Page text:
Saturday, November 5, 2011

Penang Hills

Penang Hill is a hill resort comprising a group of peaks in Penang, Malaysia. It is located in Air Itam, which is 6 kilometres (3.7 mi) from the city centre of George Town. The hill stands out prominently from the lowlands as a hilly and forested area. Penang Hill is also known by the Malay name Bukit Bendera, which refers to Flagstaff Hill, the most developed peak.

Penang Hill is mainly hilly granitic mass. The hill system is higher towards the northern part with its highest point at Western Hill, at an elevation of 833 m (2,723 ft) above sea level. Other than Western Hill, there are a number of peaks in the region, such as Bukit Laksamana (Malay for Laksamana Hill), Tiger Hill, Flagstaff Hill and Government Hill. Flagstaff Hill is 735 m (2,450 ft) above sea level. A number of small rivers and streams originate from the region. Sungai Pinang (Malay for Penang River) is the largest of the rivers, and it starts from a number of tributaries in the area.

Because Penang Hill has a cooler environment, it has been a popular holiday retreat. A number of bungalows were built around Flagstaff Hill. The northern part of the Hills are not well developed. Government Hill, Bukit Timah (Malay for Timah Hill) and others are designated water catchment areas and no development is permitted.
Some recreational potential exists at the upper reaches of the river where the water is relatively clean. In a number of cases, sudden changes in ground level have resulted in a series of small waterfalls and rapids, where bathing, dipping and picnicking are popular.
The lower terrain of the Hills is used mainly for agricultural and residential purposes.

Jalan Sultan Yahya Petra, more commonly known as Summit Road, leads from the top station to the western part of the hill right towards Western Hill and Tiger Hill.
The eastern face of Penang Hill is well served by a series of roads and paths, for example, Moniot Road, Viaduct Road, and Tunnel Road. Moniot Road is named after a Frenchman, Michael Jules Moniot who surveyed it between 1846 and 1855. Moniot Road has been declared a Heritage Trail in 1995 by the Governor of Penang.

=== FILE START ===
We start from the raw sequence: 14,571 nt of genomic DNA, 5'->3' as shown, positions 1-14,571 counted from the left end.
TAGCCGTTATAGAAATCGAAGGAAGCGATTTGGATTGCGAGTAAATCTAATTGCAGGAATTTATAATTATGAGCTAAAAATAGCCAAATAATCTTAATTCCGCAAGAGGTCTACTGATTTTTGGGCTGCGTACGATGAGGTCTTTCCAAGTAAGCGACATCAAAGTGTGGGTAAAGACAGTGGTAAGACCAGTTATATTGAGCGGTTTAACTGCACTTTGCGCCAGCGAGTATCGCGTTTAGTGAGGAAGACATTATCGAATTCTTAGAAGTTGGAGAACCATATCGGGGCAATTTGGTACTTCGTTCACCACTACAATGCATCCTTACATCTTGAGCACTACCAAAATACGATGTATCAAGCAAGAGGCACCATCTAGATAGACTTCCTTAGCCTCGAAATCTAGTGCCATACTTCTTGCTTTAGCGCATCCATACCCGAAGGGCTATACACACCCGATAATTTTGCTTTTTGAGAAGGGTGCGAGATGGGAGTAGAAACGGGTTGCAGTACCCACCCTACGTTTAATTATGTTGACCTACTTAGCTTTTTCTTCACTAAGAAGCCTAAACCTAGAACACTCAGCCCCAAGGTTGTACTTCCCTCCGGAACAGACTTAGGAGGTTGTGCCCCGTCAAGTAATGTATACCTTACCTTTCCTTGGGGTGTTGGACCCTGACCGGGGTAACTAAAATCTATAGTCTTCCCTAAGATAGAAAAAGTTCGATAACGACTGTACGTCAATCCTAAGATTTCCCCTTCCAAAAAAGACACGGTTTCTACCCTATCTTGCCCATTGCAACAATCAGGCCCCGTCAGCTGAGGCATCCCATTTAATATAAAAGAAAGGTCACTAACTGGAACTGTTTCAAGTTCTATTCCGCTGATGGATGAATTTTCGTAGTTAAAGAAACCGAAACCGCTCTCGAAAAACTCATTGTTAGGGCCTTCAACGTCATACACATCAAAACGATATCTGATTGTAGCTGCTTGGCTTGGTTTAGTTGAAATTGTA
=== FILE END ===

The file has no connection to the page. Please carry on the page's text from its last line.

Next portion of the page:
A system of bridle paths forms a picturesque labyrinth of walks connecting the different bungalows. Indian penal servitude prisoners shipped from Bencoolen, Sumatra to Penang during the second half of the 19th century built these by-paths.
Numerous trekking trails lead from various starting points in the lowlands to Penang Hill. The more popular trails include the Moongate Trail, trail from Air Itam Dam to Tiger Hill, trail from Hye Keat Estate and trail from the Municipal Park (formerly Youth Park). Some of the trails are used by farmers to transport produce to the markets of Balik Pulau and Air Itam.

The most important feature of Penang Hill is the cooler climate. The core summit area has an average temperature ranging from 20° to 27°C. The mean minimum temperature is consistently below 21°C. The hottest months are between December and April while the coolest months are between June and October.

The most common forest type found on Penang Hill is the hill dipterocarp forest. Growing at higher altitudes are some of the submontane oak-laurel as well as coniferous trees. The Tree fern which is normally associated with higher elevations is also found growing here.
Penang Hill is scientifically important as a type site of many Malaysian plant species. In the past, botanists came here to collect plants for herbaria around the world. It is an area rich in biodiversity and has a great number of endemic species, some of which are so rare that their existence is endangered.

The rare and endangered species include the parasitic plant Exorhopalia ruficeps, which grows in the shady and damp undergrowth. The Penang Slipper Orchid (Paphiopedilum barbatum) is fast becoming over-collected and disappearing. The endangered witch hazel Maingaya malayana was rediscovered years ago and has since been propagated.

Large mammals are not found in Penang Hills. Wild boars, small and medium sized mammals such as the squirrels, monkeys and tree shrews can be sighted. A number of species found in these hills are nocturnal. These include the civets, flying lemurs, flying civets and bats.
In the evenings, the characteristic calls of the cicadas and crickets are often heard. If one is discerning enough, the stick insect and leaf mantis may be found well-camouflaged among the vegetation.

Penang Hills have a rich bird fauna. Over 100 species or about 80% of the birds found on Penang Island have been recorded here. They range from the common garden species to rare deep forest inhabitants.

Source : Wikipedia

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